Landowners may be more likely to influence the structure of habitats at ground level and we found that numerous species were influenced by vegetation characteristics at the location of our sampling points. In both eastern and western study sites, tree density was important and generally a positive influence on birds. Not unexpectedly, responses of birds to structural habitat characteristics varied across species and the range of responses is most likely reflective of the broader habitat context of each privately owned parcel and the extent to which particular habitat features are more or less common in the surrounding landscape. Landowners can use this information to influence the habitat around their home toward benefiting a particular suite of birds if they so desire. Like urbanization, exurbanization is known to be associated with the homogenization of the avian and other wildlife communities [75,76]. Landowners who wish to counteract the general trend of selection toward more common and generalist species can potentially do so by promoting habitat characteristics that are beneficial to more sensitive species. In the Adirondacks, this may include planting or maintaining coniferous species and maintaining high tree and snag density near homes. In the GYE, more sensitive species may benefit from maintaining a diversity of habitats at the parcel scale, including shrub cover, and keeping a high density of trees, including those of large diameter, near homes. Grassland and western forest biomes are among those experiencing the largest avifaunal declines on the North American continent [77]. The GYE has a number of species whose regional trends indicate moderate to significant large declines including dusky flycatcher, mountain chickadee, western meadowlark, and savannah sparrow [78] which may respond to such habitat management.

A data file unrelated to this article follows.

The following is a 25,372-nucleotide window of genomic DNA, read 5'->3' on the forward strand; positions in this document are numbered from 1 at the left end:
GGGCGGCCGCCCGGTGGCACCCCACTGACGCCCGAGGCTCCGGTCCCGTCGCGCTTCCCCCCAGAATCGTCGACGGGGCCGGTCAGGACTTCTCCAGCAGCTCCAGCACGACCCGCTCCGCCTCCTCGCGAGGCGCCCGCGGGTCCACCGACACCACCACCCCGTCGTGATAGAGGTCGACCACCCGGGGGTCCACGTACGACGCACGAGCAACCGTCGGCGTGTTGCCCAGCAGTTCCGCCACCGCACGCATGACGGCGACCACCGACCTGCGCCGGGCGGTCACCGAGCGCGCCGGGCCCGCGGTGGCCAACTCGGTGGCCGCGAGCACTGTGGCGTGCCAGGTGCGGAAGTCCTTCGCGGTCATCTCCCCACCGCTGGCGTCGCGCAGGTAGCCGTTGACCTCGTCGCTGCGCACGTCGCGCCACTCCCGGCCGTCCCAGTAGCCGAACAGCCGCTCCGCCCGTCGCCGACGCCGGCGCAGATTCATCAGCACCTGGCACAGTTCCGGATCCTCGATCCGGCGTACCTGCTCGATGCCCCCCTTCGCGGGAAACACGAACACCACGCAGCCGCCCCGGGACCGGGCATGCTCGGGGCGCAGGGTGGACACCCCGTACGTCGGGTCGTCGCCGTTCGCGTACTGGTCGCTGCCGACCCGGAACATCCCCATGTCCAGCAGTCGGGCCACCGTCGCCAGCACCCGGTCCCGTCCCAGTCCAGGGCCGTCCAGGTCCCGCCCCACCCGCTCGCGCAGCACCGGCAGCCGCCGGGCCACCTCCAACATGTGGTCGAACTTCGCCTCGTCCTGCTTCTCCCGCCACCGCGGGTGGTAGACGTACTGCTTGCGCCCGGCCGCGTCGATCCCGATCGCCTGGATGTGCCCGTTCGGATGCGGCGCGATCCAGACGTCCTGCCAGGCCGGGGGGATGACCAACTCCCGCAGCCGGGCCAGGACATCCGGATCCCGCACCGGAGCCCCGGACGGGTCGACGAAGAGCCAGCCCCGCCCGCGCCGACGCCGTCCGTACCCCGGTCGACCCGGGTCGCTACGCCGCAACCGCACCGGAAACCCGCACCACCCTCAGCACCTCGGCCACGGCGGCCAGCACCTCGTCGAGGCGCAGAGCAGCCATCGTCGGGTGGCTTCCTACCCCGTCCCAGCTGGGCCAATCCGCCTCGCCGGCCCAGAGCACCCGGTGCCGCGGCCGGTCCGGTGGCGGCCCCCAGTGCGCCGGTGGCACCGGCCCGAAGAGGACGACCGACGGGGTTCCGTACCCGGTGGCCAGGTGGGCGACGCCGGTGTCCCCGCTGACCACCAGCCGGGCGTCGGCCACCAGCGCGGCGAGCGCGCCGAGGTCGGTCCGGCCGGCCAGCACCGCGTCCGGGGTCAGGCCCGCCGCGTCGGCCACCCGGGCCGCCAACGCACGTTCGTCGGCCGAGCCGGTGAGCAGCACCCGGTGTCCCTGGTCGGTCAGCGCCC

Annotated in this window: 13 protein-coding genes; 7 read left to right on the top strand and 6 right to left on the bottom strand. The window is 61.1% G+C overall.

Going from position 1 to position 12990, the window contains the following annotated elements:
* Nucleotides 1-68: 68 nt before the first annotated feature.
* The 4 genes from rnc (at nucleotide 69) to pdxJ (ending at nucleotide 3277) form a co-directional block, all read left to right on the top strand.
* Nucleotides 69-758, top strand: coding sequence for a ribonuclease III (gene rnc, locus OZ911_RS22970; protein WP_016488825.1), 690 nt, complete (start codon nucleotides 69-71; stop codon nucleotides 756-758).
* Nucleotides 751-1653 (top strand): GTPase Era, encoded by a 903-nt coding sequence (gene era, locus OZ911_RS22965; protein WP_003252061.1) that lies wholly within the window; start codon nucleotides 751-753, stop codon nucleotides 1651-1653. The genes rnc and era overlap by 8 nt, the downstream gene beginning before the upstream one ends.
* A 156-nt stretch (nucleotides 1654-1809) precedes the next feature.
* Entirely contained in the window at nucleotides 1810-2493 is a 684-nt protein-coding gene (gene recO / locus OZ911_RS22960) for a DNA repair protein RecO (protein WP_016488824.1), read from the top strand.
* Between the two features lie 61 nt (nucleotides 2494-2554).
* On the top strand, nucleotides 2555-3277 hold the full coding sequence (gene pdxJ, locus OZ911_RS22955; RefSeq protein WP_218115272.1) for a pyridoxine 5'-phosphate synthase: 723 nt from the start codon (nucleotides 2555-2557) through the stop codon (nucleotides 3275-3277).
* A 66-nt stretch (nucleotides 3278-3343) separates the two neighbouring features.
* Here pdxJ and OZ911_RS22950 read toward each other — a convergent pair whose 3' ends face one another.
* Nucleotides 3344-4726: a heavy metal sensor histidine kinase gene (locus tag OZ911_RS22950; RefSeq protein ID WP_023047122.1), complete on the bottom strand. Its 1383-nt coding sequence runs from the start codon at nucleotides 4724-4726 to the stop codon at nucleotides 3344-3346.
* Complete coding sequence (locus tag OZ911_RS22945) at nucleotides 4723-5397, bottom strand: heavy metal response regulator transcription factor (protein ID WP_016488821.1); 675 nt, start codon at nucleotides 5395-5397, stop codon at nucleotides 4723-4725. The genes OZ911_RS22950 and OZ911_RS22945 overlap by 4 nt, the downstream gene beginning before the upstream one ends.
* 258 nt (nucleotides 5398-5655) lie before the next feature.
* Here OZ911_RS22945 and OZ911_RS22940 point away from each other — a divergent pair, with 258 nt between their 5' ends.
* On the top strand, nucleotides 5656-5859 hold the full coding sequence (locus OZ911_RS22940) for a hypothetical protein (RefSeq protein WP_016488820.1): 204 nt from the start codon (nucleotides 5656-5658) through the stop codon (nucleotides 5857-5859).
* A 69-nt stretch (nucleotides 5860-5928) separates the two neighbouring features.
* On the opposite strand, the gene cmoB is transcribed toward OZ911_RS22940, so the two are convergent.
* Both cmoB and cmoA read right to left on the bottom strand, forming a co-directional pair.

Equally important to understanding habitat characteristics that benefit birds, perhaps, is to examine the potential role of human activities and disturbances and, in particular, those which can negatively impact birds in exurban landscapes. We examined the influence of resource provision/alteration and potential human disturbance and, though less influential on bird habitat use and community structure than natural habitat characteristics, found these factors to impact birds in several ways. The number of structures associated with individual homes in the Adirondacks was negatively associated with a number of species but had little influence in the GYE. In both landscapes, the top two structures observed in association with homes were outdoor seating and/or a deck or gazebo. Given that the most oft-observed structures outside of the homes themselves were structures associated with human activity, it is possible that structures serve as a proxy for levels of potential human disturbance and may be negatively associated with some bird species. It is also possible, however, that some structures provide nesting or protective cover for either birds themselves or their potential nest predators. In addition to adding structures, humans also modify habitats around exurban homes in a variety of ways. The most commonly observed habitat structural alterations in both the eastern and western landscapes were lawns and landscaping which had little effect in the GYE and mixed effects in ADK. Lawns in the Adirondacks tend to produce hard edges in the heavily forested region that often serve to attract some species but deter others who are more sensitive to fragmentation effects [46]. Forest-field edges are also used as travel corridors by generalist nest predators such as raccoons [79,80] and may therefore increase vulnerability for some bird species.